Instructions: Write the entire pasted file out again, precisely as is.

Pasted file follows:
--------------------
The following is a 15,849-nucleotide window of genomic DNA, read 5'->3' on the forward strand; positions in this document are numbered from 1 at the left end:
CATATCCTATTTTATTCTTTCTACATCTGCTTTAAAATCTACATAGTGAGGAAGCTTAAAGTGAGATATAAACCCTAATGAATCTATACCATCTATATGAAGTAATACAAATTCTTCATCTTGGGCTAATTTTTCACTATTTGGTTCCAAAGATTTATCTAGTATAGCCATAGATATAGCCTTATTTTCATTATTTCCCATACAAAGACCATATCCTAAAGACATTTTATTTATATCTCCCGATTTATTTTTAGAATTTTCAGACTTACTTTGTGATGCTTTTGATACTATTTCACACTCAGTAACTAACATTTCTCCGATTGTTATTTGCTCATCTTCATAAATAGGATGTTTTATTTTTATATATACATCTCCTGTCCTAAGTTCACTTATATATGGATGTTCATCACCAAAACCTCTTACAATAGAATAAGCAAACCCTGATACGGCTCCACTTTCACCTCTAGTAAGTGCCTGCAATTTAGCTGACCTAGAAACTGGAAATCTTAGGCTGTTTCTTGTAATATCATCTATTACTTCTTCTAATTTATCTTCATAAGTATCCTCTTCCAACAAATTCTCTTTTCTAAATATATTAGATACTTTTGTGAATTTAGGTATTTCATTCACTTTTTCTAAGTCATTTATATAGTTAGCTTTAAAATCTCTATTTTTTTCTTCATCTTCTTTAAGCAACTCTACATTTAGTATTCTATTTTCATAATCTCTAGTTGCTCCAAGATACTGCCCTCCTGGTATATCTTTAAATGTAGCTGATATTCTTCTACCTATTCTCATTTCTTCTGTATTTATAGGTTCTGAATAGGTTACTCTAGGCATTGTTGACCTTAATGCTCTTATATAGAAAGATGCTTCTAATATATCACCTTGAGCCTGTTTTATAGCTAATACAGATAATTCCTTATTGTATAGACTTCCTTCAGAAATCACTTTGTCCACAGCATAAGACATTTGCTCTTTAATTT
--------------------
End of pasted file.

The following is a 15,849-nucleotide window of genomic DNA, read 5'->3' on the forward strand; positions in this document are numbered from 1 at the left end:
CATATCCTATTTTATTCTTTCTACATCTGCTTTAAAATCTACATAGTGAGGAAGCTTAAAGTGAGATATAAACCCTAATGAATCTATACCATCTATATGAAGTAATACAAATTCTTCATCTTGGGCTAATTTTTCACTATTTGGTTCCAAAGATTTATCTAGTATAGCCATAGATATAGCCTTATTTTCATTATTTCCCATACAAAGACCATATCCTAAAGACATTTTATTTATATCTCCCGATTTATTTTTAGAATTTTCAGACTTACTTTGTGATGCTTTTGATACTATTTCACACTCAGTAACTAACATTTCTCCGATTGTTATTTGCTCATCTTCATAAATAGGATGTTTTATTTTTATATATACATCTCCTGTCCTAAGTTCACTTATATATGGATGTTCATCACCAAAACCTCTTACAATAGAATAAGCAAACCCTGATACGGCTCCACTTTCACCTCTAGTAAGTGCCTGCAATTTAGCTGACCTAGAAACTGGAAATCTTAGGCTGTTTCTTGTAATATCATCTATTACTTCTTCTAATTTATCTTCATAAGTATCCTCTTCCAACAAATTCTCTTTTCTAAATATATTAGATACTTTTGTGAATTTAGGTATTTCATTCACTTTTTCTAAGTCATTTATATAGTTAGCTTTAAAATCTCTATTTTTTTCTTCATCTTCTTTAAGCAACTCTACATTTAGTATTCTATTTTCATAATCTCTAGTTGCTCCAAGATACTGCCCTCCTGGTATATCTTTAAATGTAGCTGATATTCTTCTACCTATTCTCATTTCTTCTGTATTTATAGGTTCTGAATAGGTTACTCTAGGCATTGTTGACCTTAATGCTCTTATATAGAAAGATGCTTCTAATATATCACCTTGAGCCTGTTTTATAGCTAATACAGATAATTCCTTATTGTATAGACTTCCTTCAGAAATCACTTTGTCCACAGCATAAGACATTTGCTCTTTAATTT